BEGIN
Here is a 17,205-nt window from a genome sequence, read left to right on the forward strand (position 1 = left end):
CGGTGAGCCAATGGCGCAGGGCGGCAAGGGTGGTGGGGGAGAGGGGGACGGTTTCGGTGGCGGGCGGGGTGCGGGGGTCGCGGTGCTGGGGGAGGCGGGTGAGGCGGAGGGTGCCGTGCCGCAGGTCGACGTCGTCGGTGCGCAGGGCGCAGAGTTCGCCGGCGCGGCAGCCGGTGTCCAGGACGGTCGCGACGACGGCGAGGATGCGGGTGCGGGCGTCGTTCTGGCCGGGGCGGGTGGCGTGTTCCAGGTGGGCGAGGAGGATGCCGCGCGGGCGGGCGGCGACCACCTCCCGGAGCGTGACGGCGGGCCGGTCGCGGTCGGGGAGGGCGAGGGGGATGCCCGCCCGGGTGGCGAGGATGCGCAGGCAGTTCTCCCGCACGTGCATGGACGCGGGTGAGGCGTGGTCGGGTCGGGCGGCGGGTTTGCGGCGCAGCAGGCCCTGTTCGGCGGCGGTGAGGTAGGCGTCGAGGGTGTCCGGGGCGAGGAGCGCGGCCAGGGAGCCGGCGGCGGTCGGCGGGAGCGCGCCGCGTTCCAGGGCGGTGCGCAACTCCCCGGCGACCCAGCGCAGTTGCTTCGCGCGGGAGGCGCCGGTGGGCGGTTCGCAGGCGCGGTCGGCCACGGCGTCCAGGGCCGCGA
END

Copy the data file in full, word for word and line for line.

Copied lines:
Here is a 17,205-nt window from a genome sequence, read left to right on the forward strand (position 1 = left end):
CGGTGAGCCAATGGCGCAGGGCGGCAAGGGTGGTGGGGGAGAGGGGGACGGTTTCGGTGGCGGGCGGGGTGCGGGGGTCGCGGTGCTGGGGGAGGCGGGTGAGGCGGAGGGTGCCGTGCCGCAGGTCGACGTCGTCGGTGCGCAGGGCGCAGAGTTCGCCGGCGCGGCAGCCGGTGTCCAGGACGGTCGCGACGACGGCGAGGATGCGGGTGCGGGCGTCGTTCTGGCCGGGGCGGGTGGCGTGTTCCAGGTGGGCGAGGAGGATGCCGCGCGGGCGGGCGGCGACCACCTCCCGGAGCGTGACGGCGGGCCGGTCGCGGTCGGGGAGGGCGAGGGGGATGCCCGCCCGGGTGGCGAGGATGCGCAGGCAGTTCTCCCGCACGTGCATGGACGCGGGTGAGGCGTGGTCGGGTCGGGCGGCGGGTTTGCGGCGCAGCAGGCCCTGTTCGGCGGCGGTGAGGTAGGCGTCGAGGGTGTCCGGGGCGAGGAGCGCGGCCAGGGAGCCGGCGGCGGTCGGCGGGAGCGCGCCGCGTTCCAGGGCGGTGCGCAACTCCCCGGCGACCCAGCGCAGTTGCTTCGCGCGGGAGGCGCCGGTGGGCGGTTCGCAGGCGCGGTCGGCCACGGCGTCCAGGGCCGCGA